The best way is to start it once a month or so and run it for an hour or so, that's what I do. When you run it make sure you actually use some of the power the gen is making. This way there is no long term storage issues and the gen is always ready for an emergency. If you do this make sure you use gasoline stabilizer if it burns gasoline. Mine is a tri-fuel.
Thanks all. Is that true regarding the magents on a generator that is brushless?

 
steveg_nh's Avatar
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04-05-09, 05:59 PM   #5  
Just for anyone else who may search and find this thread, I ended up contacting Generac about my question as well. They said there are absolutely no concerns with storing a generator, in regards to it not be able to produce electricity after an extended storage period.

The only concern they mentioned is the concern, if stored in a humid area, for rust in the tank. I figure leaving the cap off (but screen/filter in) would allow air circulation and reduce the risk of this.

So I'll likely put it in service each fall/early winter (in preparation for winter storms) and then store it around the first of April. So around 6 month cycles in between runs. Should be fine I would imagine.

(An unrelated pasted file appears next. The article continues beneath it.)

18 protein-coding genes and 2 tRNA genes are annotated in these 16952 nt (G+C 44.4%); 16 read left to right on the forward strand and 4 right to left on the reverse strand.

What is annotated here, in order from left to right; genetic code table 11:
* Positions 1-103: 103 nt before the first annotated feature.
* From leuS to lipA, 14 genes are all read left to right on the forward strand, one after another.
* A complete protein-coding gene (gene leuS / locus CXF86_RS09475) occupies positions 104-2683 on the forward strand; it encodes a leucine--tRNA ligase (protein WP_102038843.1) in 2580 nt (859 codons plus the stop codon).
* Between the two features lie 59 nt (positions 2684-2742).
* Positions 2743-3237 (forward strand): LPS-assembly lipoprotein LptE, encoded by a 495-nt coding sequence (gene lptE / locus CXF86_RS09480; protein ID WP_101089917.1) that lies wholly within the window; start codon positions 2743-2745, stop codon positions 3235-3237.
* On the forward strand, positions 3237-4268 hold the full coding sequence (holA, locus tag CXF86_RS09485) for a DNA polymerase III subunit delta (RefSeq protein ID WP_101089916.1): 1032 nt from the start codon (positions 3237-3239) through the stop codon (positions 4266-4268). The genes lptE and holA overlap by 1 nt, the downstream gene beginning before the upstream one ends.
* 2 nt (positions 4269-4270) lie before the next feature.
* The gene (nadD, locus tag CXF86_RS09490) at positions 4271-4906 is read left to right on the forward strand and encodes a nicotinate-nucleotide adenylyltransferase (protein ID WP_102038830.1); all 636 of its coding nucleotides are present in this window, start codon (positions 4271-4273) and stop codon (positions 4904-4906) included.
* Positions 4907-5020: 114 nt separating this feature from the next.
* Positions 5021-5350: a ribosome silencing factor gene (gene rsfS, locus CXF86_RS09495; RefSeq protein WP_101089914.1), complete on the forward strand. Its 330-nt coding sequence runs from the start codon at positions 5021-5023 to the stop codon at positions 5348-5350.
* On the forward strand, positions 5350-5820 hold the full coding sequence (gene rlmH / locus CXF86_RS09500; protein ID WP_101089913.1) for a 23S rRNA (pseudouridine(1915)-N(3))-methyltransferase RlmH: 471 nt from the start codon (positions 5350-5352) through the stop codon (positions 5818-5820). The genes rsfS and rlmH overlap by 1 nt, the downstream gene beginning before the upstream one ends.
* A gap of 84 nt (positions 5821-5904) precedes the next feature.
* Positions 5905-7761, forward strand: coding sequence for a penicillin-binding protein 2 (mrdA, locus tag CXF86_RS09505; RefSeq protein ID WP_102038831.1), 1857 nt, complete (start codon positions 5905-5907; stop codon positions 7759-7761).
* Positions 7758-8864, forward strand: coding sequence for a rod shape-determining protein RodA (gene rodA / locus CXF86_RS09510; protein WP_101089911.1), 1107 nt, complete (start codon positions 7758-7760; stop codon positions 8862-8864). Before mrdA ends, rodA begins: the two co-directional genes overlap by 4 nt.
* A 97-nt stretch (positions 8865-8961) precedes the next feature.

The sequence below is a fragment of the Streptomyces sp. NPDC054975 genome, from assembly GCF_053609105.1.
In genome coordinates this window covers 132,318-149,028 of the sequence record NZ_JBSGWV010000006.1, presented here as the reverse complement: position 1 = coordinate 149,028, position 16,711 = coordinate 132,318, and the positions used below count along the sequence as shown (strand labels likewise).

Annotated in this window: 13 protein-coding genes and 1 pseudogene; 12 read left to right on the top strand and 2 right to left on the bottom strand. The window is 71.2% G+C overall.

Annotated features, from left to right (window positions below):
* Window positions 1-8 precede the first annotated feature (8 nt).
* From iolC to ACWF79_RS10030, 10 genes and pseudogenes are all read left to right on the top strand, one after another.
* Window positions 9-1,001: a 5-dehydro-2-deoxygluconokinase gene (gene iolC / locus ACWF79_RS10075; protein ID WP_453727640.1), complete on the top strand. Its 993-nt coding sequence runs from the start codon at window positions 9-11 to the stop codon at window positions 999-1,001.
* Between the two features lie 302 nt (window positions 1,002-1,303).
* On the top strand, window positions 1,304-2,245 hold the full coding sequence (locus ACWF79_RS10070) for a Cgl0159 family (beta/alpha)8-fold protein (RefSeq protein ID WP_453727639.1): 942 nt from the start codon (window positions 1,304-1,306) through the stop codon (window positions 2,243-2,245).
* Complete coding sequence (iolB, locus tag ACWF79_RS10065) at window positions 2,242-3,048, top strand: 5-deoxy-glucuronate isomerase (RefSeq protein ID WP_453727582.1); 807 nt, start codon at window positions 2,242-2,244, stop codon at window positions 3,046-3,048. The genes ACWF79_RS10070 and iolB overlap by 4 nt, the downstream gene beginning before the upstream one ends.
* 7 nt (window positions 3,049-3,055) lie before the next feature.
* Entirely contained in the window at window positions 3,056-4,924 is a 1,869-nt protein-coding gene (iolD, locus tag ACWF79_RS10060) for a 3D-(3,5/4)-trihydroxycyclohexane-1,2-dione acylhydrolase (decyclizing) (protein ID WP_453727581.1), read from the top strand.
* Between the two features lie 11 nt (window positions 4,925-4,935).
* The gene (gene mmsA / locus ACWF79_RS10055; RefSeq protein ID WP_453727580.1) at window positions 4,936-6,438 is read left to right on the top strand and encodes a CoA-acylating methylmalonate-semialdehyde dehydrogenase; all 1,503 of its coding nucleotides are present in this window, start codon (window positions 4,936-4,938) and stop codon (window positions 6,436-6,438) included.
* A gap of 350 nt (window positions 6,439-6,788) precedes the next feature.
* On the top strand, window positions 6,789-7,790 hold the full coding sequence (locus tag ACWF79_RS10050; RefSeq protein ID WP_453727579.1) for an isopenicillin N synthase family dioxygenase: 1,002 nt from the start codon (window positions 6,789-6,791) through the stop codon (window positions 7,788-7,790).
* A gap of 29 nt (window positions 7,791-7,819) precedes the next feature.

Thanks for the help.

 
makeitso's Avatar
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04-06-09, 09:24 PM   #6  
I have no experience with it happening with the magnets but have heard of it happening. Those directions have appeared on this forum in the past and has helped people with that problem.

Doing what the manufacture says to do is the best route most of the time I think.

 
Pendragon's Avatar
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04-06-09, 09:54 PM   #7  
The manual for my genset (a porter-cable with honda engine), *specifically* says it should be run under load at least every 90 days to maintain the field in the generator head.

I use a fuel stabilizer (Stabil), and run it every month for at least 15 minutes. Last thing I want is for a hurricane to pass through, have no power and find out that the generator doesn't work.

That being said, I do have a permanent 'run in place' storage for my genset, so there's no dragging it out of storage to keep it up.

 
Bob M's Avatar
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04-07-09, 09:00 PM   #8  
In place generator storage

Pendragon;
What kind of in-place storage do you have? Is it a prebuilt or did you have it made?

 
Pendragon's Avatar
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04-08-09, 05:18 AM   #9  
I built one by pouring a concrete slab, 2x6 insulated walls, double swing out doors and a hinged roof (using the actuator from a satellite dish to raise and lower it, as it's quite heavy).
Cover the thing in siding to match the house.

I used 3, ten inch high speed fans (from an old mainframe) to provide the ventilation/cooling.

I believe it's about 5x6 or so, just big enough to house the generator with about 1' on all sides.

I can carry on a normal conversation when standing next to it (that fact that it's a honda engine helps on that).